With cutting-edge research supporting the existence of distinctive strengths and abilities associated with dyslexia, people of all ages are speaking out about their unique talent sets, and workplaces and institutions are beginning to listen. It is no accident that many of the pioneers of science, medicine, technology, art and architecture are known to be dyslexic.

Distinct talents

Among dyslexic adults, there seem to be what we've called “MIND” strengths—an acronym that stands for exceptional talents in material, interconnected, narrative and dynamic reasoning. It's these abilities that have likely led to higher numbers of dyslexics thriving in fields such as design, architecture, engineering and entrepreneurship.

Before the positive side of dyslexia was recognized, there was little incentive for adults with dyslexia to identify with being dyslexic, and it can still be problematic to disclose because of widespread ignorance and unintended bias about what being dyslexic can mean. Thankfully, that is changing.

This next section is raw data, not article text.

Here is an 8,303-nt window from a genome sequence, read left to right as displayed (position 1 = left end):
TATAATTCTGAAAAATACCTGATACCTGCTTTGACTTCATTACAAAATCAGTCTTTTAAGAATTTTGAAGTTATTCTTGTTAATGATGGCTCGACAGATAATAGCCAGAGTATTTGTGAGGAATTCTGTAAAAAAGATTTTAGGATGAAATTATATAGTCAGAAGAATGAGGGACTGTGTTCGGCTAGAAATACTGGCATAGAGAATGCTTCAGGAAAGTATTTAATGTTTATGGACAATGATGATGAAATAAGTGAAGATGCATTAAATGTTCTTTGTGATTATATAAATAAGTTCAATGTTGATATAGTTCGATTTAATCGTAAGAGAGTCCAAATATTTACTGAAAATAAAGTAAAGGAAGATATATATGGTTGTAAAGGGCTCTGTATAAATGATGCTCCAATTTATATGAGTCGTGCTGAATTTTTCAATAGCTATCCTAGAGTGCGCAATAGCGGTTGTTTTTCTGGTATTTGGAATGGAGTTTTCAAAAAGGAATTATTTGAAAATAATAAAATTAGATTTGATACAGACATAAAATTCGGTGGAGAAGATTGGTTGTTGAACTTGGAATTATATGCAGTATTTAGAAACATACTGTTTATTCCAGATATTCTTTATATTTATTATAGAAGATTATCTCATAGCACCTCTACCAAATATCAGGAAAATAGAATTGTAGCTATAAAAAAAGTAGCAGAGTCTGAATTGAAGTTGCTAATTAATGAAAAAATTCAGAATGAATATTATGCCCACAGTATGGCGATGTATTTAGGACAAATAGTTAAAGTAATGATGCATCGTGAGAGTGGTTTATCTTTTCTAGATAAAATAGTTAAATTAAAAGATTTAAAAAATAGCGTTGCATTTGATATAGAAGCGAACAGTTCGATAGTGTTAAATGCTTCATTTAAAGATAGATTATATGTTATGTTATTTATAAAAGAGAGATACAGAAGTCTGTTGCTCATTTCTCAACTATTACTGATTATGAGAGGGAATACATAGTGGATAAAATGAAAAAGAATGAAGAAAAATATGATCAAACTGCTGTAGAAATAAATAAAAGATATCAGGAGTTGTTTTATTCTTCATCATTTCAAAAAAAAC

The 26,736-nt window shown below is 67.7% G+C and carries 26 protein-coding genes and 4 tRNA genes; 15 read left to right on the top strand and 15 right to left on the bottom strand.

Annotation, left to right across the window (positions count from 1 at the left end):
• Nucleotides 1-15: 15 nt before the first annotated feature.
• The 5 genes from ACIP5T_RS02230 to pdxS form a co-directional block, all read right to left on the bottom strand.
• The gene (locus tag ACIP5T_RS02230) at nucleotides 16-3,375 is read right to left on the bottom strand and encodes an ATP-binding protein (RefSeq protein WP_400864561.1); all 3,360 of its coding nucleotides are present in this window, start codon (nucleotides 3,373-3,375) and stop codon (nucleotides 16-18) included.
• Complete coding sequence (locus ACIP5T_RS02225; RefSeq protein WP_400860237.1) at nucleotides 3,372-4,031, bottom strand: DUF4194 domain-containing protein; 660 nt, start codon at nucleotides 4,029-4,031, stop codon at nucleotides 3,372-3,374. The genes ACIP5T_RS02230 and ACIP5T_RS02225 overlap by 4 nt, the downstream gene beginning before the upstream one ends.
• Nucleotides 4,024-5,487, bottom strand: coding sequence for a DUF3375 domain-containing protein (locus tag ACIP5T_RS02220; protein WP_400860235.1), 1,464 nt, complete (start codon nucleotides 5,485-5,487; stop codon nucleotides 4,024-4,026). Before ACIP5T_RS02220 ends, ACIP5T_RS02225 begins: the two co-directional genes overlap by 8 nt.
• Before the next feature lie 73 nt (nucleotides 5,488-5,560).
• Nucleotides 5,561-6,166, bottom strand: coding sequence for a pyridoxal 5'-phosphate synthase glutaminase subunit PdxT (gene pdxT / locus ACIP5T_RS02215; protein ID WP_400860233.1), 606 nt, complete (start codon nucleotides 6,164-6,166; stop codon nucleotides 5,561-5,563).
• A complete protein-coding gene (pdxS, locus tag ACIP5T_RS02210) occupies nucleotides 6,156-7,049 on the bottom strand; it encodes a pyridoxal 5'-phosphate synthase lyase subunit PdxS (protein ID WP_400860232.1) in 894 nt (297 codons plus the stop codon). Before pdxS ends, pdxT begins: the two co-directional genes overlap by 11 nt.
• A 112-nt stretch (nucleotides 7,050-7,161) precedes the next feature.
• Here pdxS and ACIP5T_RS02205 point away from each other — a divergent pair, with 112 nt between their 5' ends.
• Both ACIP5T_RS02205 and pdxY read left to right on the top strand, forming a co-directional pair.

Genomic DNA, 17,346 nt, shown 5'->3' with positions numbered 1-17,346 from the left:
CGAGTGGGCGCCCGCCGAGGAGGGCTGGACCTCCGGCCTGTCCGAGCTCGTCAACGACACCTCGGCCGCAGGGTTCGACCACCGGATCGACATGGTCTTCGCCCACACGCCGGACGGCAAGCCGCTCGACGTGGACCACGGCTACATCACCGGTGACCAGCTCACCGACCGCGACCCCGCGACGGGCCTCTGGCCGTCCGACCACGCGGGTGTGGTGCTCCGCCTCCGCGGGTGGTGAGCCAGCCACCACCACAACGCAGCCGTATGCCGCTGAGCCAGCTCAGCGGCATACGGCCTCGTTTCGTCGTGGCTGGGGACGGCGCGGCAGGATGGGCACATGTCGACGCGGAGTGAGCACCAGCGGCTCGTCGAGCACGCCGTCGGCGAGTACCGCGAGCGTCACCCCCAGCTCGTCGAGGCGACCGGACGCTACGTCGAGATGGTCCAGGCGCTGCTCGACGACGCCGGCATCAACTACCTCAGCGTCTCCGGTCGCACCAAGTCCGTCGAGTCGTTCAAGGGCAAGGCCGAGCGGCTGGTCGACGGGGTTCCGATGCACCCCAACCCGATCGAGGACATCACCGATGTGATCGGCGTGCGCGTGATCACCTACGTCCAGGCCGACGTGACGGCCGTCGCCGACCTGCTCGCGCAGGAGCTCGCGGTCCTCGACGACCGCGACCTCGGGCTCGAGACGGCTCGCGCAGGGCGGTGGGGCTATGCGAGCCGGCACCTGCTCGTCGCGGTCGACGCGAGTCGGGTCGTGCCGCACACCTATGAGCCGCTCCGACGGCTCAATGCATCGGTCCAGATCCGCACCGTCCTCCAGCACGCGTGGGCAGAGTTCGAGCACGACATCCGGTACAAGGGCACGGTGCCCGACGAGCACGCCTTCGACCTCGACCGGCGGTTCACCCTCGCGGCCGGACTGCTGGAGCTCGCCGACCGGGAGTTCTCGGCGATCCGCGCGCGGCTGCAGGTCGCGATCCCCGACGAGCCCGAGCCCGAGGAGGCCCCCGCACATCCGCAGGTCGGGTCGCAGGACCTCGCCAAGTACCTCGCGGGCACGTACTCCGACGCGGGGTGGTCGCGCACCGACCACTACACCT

Building community

Dyslexic Advantage conferences have brought together accomplished adult dyslexics such as MacArthur Genius Fellows Jack Horner and Mimi Koehl, Pulitzer Prize-winning poet Phililp Schultz, AIDS pioneer Don Francis, venture capitalists Scott Sandell and David Hornik and tech entrepreneurs Douglas Merrill and Barrett Lyon. These are just a few examples of people who have succeeded by understanding their different skill sets.

There have never been more opportunities for young people with dyslexia to discover their talents. The fist thing we should teach is that dyslexia is not something you outgrow. Dyslexia is a learning difference that has strengths as well as challenges.

If traditional education is a problem for some students, we need to help them discover their work-arounds and learning preferences so that they can start on an even footing or even ahead of other students. It’s also important to fight the stigma of dyslexia by encouraging students to think they’re capable of anything, despite their differences. We need to teach them to tune out the negative and find the positive. It's hard enough doing what you have to do. Dyslexics shouldn’t put up with people who sap their energy and weigh them down. Working together, we can build a more dyslexia-positive community.